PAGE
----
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I know Letters to a Young Poet, a work composed of letters by the poet Rainer Maria Rilke, is probably not very canonical but it does address philosophical and existential questions so I hope someone on this site might be able to help.

He mentions the word "Things", capitalized T. He first mentions it in letter 4 and here are some of the quotes:

" ...when I was in Paris, where everything echoes and fades away differently because of the excessive noise that makes Things tremble."

"But even so, I think that you will not have to remain without a solution if you trust in Things that are like the ones my eyes are now resting upon. If you trust in Nature, in what is simple in Nature, in the small Things that hardly anyone sees and that can so suddenly become huge, immeasurable;"

"...which speaks and chatters there (and how talkative it is!), and one slowly learns to recognize the very few Things in which something eternal endures that one can love and something solitary that one can gently take part in." "The situation you must live in now is not more heavily burdened with conventions, prejudices, and false ideas than all the other situations, and if there are some that pretend to offer a greater freedom, there is nevertheless none that is, in itself, vast and spacious and connected to the important Things that the truest kind of life consists of."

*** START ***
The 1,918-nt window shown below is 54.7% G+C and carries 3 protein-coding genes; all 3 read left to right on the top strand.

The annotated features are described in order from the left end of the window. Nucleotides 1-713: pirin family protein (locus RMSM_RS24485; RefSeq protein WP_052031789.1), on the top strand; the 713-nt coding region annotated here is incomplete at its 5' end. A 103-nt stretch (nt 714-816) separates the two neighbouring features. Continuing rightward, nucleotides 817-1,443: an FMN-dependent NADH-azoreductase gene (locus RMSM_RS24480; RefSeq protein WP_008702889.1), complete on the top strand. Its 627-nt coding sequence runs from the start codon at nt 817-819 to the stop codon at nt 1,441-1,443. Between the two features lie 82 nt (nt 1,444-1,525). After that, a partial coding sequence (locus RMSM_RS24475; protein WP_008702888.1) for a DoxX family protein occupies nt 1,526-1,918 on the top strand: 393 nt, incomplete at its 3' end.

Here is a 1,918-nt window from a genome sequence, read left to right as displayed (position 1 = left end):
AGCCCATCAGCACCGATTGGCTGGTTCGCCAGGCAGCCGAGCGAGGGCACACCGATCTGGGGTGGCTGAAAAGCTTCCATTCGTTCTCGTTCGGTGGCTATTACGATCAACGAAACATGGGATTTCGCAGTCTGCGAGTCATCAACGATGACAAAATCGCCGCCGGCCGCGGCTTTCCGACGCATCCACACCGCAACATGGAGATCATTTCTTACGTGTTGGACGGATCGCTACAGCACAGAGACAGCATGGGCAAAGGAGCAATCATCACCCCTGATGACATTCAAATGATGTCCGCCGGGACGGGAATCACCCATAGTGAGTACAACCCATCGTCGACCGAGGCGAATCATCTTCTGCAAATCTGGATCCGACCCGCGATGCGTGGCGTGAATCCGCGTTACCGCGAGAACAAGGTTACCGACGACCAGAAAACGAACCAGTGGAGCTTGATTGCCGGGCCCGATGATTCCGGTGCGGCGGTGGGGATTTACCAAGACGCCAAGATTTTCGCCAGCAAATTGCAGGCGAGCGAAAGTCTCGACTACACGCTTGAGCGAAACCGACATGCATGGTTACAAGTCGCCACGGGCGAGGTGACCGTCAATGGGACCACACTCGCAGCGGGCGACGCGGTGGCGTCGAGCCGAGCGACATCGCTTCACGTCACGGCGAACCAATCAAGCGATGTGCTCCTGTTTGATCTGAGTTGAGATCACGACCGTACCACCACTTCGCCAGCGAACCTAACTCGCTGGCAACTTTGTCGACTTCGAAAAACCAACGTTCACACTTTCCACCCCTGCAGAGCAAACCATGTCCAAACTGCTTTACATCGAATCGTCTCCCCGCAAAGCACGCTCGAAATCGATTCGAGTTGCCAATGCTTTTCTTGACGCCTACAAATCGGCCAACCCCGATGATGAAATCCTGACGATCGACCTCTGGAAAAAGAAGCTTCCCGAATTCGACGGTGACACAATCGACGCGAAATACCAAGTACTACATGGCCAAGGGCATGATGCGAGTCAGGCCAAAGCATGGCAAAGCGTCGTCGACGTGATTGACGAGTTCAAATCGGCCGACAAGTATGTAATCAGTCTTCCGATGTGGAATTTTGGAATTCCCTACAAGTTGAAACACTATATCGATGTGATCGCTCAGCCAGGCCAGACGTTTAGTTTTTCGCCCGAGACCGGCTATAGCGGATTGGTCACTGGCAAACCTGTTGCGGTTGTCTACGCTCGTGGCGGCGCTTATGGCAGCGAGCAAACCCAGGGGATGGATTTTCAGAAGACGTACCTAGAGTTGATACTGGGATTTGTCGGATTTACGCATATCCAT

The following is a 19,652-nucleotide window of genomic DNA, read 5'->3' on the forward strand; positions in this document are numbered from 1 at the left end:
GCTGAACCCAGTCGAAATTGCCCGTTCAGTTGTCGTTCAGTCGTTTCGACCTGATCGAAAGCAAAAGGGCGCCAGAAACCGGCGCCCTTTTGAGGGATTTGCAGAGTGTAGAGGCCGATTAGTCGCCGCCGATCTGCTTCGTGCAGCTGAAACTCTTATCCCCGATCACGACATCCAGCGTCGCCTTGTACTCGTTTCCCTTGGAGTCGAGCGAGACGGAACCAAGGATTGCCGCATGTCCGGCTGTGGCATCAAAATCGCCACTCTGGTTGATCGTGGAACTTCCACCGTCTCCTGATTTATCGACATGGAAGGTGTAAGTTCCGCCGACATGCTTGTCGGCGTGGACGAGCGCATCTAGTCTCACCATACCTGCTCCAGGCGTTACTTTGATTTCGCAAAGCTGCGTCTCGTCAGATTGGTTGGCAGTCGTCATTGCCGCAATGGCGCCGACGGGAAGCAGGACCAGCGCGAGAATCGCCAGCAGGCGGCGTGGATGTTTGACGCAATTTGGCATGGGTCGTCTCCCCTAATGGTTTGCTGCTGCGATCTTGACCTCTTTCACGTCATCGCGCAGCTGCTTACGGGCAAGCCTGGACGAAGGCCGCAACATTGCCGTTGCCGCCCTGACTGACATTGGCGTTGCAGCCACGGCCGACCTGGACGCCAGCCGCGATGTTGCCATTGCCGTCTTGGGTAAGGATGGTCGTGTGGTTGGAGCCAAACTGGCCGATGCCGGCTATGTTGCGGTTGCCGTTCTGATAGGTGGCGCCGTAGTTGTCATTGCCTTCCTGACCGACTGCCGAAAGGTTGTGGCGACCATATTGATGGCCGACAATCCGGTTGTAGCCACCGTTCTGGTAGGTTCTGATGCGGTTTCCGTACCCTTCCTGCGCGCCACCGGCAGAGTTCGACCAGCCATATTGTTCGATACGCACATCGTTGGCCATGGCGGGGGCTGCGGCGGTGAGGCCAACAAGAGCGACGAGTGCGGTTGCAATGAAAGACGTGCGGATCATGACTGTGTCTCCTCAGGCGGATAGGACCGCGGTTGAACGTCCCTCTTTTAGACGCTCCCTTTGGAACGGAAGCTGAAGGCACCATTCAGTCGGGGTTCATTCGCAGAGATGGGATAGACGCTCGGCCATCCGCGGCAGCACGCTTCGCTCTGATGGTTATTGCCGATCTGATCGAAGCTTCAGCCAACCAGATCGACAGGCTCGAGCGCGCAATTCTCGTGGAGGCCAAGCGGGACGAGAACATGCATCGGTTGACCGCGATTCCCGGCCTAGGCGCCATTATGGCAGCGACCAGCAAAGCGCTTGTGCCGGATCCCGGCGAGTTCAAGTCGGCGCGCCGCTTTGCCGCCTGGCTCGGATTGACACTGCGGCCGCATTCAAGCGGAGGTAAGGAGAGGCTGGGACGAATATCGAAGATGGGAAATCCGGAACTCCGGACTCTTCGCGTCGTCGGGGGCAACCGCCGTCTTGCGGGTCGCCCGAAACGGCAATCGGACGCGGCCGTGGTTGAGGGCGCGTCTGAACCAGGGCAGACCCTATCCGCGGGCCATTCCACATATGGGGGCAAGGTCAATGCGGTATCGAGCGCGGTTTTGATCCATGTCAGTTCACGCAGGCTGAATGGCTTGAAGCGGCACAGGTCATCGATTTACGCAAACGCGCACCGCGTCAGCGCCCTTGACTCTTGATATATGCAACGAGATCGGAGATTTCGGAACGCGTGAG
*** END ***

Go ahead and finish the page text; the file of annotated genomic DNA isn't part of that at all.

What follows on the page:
Does anyone know what these "Things" are, it seems they are some sort of metaphysical entities?

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The following quotes are from the letter from 16.7.1903

  • ... excessive noise that makes Things tremble = des übergroßen Lärms, von dem die Dinge zittern

  • ... if you trust in Things = wenn Sie sich an Dinge halten

  • ... in the small Things = an das Kleine

The following quote is from the letter from 29.10.1903

  • … the very few Things in which something eternal endures = die sehr wenigen Dinge [...], in denen Ewigkeit dauert

The following quote is from the letter from 23.12.1903

  • … connected to the important Things = mit den großen Dingen […] in Beziehung ist

At all locations the term Thing has no particular philosophical meaning. The term is used just in the ordinary sense of thing (with small initial). I consider it a wrong translation to emphasize the term by a capital initial.

Note: In German the word "Ding" has always a capital initial because it is a noun.

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